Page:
A California hospital district that continues to receive funding but has no facilities under its jurisdictions may spend as much as $800,000 to resist dissolution, reports the San Jose Mercury News.
The problem is a vexing one for the mostly rural and suburban hospital districts that sprouted up around the United States after World War II, a large number of which have turned their facilities over to private operators but still collect taxpayer funds.
The Mt. Diablo Health Care District spends most of its money on overhead and returns little or nothing to the community, according to four county Grand Jury reports recommending it be dissolved. The district's dissolution is currently being examined by the agency formation commission for Contra Costa County. The district recently hired an attorney and general manager to fight its dissolution.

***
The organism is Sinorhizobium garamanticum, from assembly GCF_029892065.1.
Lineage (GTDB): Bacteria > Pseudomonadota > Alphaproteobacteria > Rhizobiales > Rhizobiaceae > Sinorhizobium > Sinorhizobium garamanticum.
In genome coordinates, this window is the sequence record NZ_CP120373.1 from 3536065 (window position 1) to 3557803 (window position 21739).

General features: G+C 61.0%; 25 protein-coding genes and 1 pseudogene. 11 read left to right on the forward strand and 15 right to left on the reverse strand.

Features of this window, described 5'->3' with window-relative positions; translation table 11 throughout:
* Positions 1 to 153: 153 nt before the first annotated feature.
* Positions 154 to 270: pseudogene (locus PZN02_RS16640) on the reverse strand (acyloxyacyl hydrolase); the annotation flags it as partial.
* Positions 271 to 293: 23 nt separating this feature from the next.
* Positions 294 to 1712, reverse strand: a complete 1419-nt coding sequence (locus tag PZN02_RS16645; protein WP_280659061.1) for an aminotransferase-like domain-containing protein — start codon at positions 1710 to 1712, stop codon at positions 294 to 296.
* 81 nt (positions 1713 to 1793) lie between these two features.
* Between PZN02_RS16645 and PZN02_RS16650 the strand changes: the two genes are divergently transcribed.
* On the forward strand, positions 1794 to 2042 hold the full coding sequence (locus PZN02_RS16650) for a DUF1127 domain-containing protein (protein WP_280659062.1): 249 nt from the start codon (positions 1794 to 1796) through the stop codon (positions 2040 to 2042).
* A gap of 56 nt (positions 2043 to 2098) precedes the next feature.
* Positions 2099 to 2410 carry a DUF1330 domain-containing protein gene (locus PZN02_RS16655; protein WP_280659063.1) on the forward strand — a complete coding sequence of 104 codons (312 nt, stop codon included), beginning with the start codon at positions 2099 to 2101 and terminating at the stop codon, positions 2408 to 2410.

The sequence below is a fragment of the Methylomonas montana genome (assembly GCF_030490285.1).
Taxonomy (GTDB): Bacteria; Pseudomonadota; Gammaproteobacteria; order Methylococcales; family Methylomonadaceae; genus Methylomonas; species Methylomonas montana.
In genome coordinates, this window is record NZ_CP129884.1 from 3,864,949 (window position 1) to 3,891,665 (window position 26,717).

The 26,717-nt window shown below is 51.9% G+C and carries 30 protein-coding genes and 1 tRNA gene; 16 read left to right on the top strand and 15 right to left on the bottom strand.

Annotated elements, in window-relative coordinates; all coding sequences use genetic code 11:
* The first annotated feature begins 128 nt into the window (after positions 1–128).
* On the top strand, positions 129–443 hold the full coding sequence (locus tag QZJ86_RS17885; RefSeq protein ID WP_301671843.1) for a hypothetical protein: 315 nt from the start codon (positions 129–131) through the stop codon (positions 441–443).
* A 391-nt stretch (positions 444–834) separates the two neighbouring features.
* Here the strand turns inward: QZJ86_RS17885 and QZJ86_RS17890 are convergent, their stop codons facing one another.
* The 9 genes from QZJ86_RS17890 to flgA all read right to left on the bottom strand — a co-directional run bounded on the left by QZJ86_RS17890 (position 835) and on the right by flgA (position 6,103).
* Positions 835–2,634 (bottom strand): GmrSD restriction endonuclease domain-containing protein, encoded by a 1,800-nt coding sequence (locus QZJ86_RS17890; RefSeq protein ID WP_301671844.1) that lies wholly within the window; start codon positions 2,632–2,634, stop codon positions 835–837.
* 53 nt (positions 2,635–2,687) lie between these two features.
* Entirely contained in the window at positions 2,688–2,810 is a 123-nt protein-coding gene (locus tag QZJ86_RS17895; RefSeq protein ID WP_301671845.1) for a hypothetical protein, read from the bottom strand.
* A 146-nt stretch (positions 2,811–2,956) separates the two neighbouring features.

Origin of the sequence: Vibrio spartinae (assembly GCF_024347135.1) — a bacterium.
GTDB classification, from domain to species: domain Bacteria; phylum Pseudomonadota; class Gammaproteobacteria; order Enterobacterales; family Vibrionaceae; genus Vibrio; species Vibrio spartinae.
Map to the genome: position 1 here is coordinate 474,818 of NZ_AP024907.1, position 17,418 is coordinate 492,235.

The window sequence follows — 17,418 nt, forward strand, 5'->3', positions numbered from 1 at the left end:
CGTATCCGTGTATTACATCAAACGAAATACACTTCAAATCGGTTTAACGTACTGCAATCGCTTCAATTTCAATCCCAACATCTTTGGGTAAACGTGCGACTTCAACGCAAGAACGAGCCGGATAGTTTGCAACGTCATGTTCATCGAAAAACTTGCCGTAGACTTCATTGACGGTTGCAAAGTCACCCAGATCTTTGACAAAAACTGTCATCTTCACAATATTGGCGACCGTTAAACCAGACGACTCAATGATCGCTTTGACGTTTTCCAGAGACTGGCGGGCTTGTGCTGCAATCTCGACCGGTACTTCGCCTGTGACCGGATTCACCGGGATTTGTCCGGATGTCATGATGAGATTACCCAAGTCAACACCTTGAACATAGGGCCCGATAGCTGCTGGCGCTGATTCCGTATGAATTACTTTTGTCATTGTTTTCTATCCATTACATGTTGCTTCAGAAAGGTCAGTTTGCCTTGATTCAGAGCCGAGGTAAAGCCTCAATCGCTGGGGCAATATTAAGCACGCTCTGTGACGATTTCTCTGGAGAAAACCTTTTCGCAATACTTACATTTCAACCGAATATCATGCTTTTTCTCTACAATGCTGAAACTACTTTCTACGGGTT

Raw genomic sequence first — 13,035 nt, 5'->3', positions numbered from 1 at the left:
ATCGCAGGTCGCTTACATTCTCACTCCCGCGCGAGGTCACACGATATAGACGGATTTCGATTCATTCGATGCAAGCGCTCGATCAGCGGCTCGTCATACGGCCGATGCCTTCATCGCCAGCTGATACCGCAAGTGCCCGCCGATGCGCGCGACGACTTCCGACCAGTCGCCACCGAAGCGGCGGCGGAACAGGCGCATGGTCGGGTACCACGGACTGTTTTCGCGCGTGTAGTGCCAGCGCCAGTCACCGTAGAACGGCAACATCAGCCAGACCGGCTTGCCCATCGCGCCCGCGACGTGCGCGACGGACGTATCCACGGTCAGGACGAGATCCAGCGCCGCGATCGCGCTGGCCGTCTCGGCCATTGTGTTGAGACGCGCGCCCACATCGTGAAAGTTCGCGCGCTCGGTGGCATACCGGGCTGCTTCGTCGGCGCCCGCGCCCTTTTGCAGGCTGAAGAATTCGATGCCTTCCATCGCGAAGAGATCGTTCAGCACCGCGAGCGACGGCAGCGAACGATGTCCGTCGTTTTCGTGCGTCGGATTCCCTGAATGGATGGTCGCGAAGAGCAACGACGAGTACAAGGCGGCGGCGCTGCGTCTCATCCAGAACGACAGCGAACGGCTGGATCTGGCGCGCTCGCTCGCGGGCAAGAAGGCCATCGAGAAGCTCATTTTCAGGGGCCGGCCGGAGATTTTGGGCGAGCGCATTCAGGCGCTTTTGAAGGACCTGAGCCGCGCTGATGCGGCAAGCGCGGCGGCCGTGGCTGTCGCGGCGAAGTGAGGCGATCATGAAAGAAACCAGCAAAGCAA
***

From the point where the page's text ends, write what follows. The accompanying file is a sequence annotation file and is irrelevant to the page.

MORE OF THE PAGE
The Mt. Diablo district was formed in the 1940s, but turned over its hospital in the community of Concord to the John Muir Health system in 1996. It still collects more than $250,000 a year in parcel taxes, and in the past has spent at least $600,000 to litigate John Muir's closing of a birthing center at the Concord facility.
However, what money it spends on public benefits programs are often only tangentially related to healthcare, such as training high school students to perform CPR.